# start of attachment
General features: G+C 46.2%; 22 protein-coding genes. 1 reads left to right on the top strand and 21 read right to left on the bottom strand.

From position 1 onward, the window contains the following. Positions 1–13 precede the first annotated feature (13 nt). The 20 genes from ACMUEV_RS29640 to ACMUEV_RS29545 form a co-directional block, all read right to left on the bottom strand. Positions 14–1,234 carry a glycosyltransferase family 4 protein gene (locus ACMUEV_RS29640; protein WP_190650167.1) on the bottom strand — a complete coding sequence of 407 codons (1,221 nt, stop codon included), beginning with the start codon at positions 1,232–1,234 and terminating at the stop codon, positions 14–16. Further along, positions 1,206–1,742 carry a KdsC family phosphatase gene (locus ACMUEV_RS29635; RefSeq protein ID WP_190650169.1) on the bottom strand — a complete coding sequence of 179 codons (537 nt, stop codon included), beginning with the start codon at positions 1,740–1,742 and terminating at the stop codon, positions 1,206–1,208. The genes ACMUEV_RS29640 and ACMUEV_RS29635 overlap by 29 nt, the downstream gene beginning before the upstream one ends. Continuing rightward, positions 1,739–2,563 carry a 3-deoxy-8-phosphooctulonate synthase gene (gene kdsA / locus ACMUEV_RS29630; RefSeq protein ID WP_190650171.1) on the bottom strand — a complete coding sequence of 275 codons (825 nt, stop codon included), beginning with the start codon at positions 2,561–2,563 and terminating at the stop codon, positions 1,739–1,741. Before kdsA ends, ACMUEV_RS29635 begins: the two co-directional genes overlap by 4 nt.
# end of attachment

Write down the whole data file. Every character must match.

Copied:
General features: G+C 46.2%; 22 protein-coding genes. 1 reads left to right on the top strand and 21 read right to left on the bottom strand.

From position 1 onward, the window contains the following. Positions 1–13 precede the first annotated feature (13 nt). The 20 genes from ACMUEV_RS29640 to ACMUEV_RS29545 form a co-directional block, all read right to left on the bottom strand. Positions 14–1,234 carry a glycosyltransferase family 4 protein gene (locus ACMUEV_RS29640; protein WP_190650167.1) on the bottom strand — a complete coding sequence of 407 codons (1,221 nt, stop codon included), beginning with the start codon at positions 1,232–1,234 and terminating at the stop codon, positions 14–16. Further along, positions 1,206–1,742 carry a KdsC family phosphatase gene (locus ACMUEV_RS29635; RefSeq protein ID WP_190650169.1) on the bottom strand — a complete coding sequence of 179 codons (537 nt, stop codon included), beginning with the start codon at positions 1,740–1,742 and terminating at the stop codon, positions 1,206–1,208. The genes ACMUEV_RS29640 and ACMUEV_RS29635 overlap by 29 nt, the downstream gene beginning before the upstream one ends. Continuing rightward, positions 1,739–2,563 carry a 3-deoxy-8-phosphooctulonate synthase gene (gene kdsA / locus ACMUEV_RS29630; RefSeq protein ID WP_190650171.1) on the bottom strand — a complete coding sequence of 275 codons (825 nt, stop codon included), beginning with the start codon at positions 2,561–2,563 and terminating at the stop codon, positions 1,739–1,741. Before kdsA ends, ACMUEV_RS29635 begins: the two co-directional genes overlap by 4 nt.